freetomanifest.com team; place you can learn how income taxes really work.

Linda E. Bistany
Guest

RE: Seniors drug supplemental plans Here’s what happened to my mom. She signed up with Humana for $7.50 in the first year. Looked like the best deal out there. Now, it’s gone up to $17.50 — well, just because it could. They forced the competition out of the market, then raised rates. Why was this not deemed fraud? Or, whatever illegal term is appropriate. Does anyone know what the ramifications are if my mom tries to change to another plan now? I guess, just that this is so confusing, complicated & gives, if nothing else, the ‘appearance of deceptive business,’… Read more »

Linda Bistany
Guest

Hi, Jack, et al. This is my first post, so please be patient with me. I admit, that for the longest time, I felt as you do, that only a single-payer government system could fix the healthcare problem. But I’ve done some research (see my website: http://www.the-pi.org for details) and found that no one seems to be able to make that kind of system work. Belgium has the single-payer system that’s the most successful and most envied by all of Europe & Canada. However, even they have’ve had to cap spending on healthcare. If other changes aren’t made, I’m afraid… Read more »

Jack Lohman
Guest

You are really clever John. A pricked balloon now? You must have saved that one up.
It all started with “You should go on the road with Jay Leno. Really. You should.” Don’t start the blasts unless you are prepared to get them back. And since you’ve given me the last word, which I really appreciate, I’m assuming that will be the last we’ll hear from you. Good riddens.
To the rest of you guys, sorry for the childishness. A search of the posts will show that I never cast the first stone.

John Fembup
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John Fembup

“your arrogance” That’s from YOU? Just another laugh from THCB’s undefeated, untied king of comedy. Am I arrogant because I disagree with you? Or do I disagree with you because I’m arrogant? Bated breath all ’round, I’m sure. BTW, in my company the Insurance Department has about the same amount of work helping retired employees with Medicare problems as it has helping active employees. I wonder why that would be? It’s not much fun pricking a balloon after the air is let out, so I have nothing more to say to you. And since you crave taking the the last… Read more »

Anonymous
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Anonymous

I am not real sure as to the likelihood of getting a Medicare for all system. I do think that those people not getting insurance through their employers should be able to buy into Medicare. One of the best things for the solvency of Medicare would be to increase the pool and get younger and healthier people into the mix, as this would bring down the overall tab of the Medicare program.

Jack Lohman
Guest

John, at least your arrogance is consistent, and as a benefits manager a Medicare-for-all system would likely reduce the need for benefits managers as well. So while throwing your darts at a threat is quite understandable, there are a lot of other things a Medicare-for-all system would eliminate too. I would hope that pointing them out does not offend you. But if so ….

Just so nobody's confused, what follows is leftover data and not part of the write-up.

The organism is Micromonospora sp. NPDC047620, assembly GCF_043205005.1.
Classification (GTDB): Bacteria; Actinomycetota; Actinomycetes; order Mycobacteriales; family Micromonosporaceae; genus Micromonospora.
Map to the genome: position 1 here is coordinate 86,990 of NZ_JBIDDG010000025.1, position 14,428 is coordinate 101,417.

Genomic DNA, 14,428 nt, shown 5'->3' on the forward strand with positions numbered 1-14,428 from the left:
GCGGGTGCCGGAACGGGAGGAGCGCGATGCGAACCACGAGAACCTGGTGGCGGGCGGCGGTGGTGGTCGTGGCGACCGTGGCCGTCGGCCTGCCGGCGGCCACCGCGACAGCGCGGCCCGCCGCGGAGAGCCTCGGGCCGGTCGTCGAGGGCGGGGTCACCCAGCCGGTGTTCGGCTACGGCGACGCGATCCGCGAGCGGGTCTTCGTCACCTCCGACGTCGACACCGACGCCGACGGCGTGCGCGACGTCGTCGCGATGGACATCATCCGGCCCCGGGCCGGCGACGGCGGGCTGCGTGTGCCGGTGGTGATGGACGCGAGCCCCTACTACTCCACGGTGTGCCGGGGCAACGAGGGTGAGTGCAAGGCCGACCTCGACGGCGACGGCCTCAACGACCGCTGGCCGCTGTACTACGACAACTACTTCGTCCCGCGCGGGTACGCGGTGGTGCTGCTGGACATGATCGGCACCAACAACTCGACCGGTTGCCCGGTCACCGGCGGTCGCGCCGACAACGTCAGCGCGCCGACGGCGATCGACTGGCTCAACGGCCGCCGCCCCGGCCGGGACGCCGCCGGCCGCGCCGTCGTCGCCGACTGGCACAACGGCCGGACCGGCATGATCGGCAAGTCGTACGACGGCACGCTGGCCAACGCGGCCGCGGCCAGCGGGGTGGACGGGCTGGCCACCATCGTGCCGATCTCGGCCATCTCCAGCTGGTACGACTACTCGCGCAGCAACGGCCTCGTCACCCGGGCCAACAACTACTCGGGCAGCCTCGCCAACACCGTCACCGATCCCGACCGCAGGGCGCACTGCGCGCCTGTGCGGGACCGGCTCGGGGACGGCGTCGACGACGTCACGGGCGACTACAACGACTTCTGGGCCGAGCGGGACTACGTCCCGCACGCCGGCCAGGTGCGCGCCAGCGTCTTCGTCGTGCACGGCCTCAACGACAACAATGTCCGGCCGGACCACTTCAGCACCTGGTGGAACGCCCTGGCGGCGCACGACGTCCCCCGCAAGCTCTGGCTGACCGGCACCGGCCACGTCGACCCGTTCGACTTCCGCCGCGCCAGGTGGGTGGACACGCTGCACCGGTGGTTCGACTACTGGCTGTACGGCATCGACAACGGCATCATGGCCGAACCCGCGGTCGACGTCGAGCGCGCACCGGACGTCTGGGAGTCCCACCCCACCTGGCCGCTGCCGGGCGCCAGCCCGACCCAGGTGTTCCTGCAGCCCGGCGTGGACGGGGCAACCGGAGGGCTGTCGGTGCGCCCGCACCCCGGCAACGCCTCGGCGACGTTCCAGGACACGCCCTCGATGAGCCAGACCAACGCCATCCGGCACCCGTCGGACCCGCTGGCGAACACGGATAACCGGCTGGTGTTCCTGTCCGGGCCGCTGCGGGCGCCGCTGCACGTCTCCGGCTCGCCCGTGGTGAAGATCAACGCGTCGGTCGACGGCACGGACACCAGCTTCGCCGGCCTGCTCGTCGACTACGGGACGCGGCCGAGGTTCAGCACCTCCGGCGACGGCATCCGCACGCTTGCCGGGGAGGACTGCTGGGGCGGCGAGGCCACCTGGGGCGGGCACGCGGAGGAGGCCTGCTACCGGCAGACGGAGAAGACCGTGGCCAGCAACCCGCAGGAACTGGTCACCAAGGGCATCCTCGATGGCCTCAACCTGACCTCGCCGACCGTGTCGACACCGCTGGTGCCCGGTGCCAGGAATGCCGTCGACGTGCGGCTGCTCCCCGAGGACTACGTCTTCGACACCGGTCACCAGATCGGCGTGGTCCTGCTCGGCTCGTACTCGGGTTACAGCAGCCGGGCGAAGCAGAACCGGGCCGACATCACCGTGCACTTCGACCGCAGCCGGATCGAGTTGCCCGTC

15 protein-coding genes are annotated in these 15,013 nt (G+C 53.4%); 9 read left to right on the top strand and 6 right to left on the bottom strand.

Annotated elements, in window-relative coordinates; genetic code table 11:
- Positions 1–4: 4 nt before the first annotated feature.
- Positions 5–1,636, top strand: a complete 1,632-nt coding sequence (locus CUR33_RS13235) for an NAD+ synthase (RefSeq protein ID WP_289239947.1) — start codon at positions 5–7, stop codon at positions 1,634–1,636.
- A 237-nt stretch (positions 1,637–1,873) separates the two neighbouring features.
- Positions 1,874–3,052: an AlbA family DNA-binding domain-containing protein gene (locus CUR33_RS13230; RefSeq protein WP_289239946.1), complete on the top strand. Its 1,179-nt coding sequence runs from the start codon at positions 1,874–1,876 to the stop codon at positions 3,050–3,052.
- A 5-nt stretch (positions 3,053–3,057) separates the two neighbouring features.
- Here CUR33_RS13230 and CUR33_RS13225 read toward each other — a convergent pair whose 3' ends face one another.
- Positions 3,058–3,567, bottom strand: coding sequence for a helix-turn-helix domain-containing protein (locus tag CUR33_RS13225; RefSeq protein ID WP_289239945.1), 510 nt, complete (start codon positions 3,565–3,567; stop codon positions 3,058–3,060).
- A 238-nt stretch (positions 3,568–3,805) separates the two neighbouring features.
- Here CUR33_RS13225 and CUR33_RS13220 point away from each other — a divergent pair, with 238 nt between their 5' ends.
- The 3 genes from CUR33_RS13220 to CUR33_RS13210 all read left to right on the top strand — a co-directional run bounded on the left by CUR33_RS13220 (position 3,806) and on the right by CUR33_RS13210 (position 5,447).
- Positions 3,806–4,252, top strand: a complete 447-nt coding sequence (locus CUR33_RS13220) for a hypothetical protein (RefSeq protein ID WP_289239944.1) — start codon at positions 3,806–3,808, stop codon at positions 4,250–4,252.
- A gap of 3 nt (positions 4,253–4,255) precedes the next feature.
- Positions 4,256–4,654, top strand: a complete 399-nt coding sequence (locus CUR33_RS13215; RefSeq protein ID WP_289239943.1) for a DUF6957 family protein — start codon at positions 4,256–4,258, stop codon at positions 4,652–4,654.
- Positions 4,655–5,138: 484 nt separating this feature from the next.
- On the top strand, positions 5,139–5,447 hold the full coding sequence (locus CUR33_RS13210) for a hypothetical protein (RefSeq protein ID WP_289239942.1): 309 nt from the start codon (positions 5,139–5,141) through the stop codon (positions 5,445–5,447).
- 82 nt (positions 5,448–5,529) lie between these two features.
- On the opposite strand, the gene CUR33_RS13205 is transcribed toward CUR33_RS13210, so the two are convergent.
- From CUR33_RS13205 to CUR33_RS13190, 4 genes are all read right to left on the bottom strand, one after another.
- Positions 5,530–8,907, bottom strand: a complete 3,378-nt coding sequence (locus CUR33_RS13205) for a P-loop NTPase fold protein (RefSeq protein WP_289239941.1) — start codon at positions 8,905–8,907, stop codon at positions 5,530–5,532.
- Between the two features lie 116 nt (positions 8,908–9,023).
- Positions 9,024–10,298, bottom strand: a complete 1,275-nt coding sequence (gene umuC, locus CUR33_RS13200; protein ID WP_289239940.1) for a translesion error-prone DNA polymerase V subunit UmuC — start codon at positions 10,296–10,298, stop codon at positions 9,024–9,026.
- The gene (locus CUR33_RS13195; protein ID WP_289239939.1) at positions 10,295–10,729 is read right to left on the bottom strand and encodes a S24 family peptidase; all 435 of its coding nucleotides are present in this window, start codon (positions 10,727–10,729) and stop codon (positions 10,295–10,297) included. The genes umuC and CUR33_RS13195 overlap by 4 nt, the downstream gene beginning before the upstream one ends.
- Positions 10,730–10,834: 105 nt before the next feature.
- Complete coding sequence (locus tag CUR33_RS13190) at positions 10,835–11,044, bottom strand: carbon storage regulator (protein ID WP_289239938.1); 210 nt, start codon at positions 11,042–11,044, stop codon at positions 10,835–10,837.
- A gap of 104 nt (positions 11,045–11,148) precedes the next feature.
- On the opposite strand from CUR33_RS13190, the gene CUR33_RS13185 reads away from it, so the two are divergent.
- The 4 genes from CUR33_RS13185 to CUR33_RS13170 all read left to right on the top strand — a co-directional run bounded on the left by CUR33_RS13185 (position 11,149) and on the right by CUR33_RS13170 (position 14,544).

John Fembup
Guest
John Fembup

“But then again, with a national Medicare-for-all system we wouldn’t have to worry about . . . ” [insert something random here, such as fraud or overbilling or administrative cost or bureaucracy or whatever pleases you to be grandstanding against today].
Jack you bravely express your faith and risk all in speaking truth to power. Indeed, your statements are worth repeating.
Oh, you already did . . . never mind.

Jack Lohman
Guest

Excellent points. I do believe in the concept of a nationwide informational database for resolving ractice variations and etc, but tied to the patient name only by a local ID code that can be released only by the patient and only to another physician. Proper security would prevent it from being used for red-lining. But then again, with a national Medicare-for-all system we wouldn’t have to worry about the BCBS tricks or those brobers who sell worthless policies

Jack Lohman
Guest

Excellent points. I do believe in the concept of a nationwide informational database for resolving ractice variations and etc, but tied to the patient name only by a local ID code that can be released only by the patient and only to another physician. Proper security would prevent it from being used for red-lining. But then again, with a national Medicare-for-all system we wouldn’t have to worry about the BCBS tricks or those brobers who sell worthless policies

Anonymous
Guest
Anonymous

The problem with charging different rates for Medicare part B is that you are creating a foundation for increasing the rates for many more people later. See the link I posted earlier about what the rates will reach. To address the other topic on the board here, what Blue Cross is doing here with post claims underwriting is criminal. They claim they only cancel 1 in every 200 policies per year, but how much do you want to bet that all of these cancellations are due to claims that cost $50,000 or $100,00 and maybe even more. Do the math… Read more »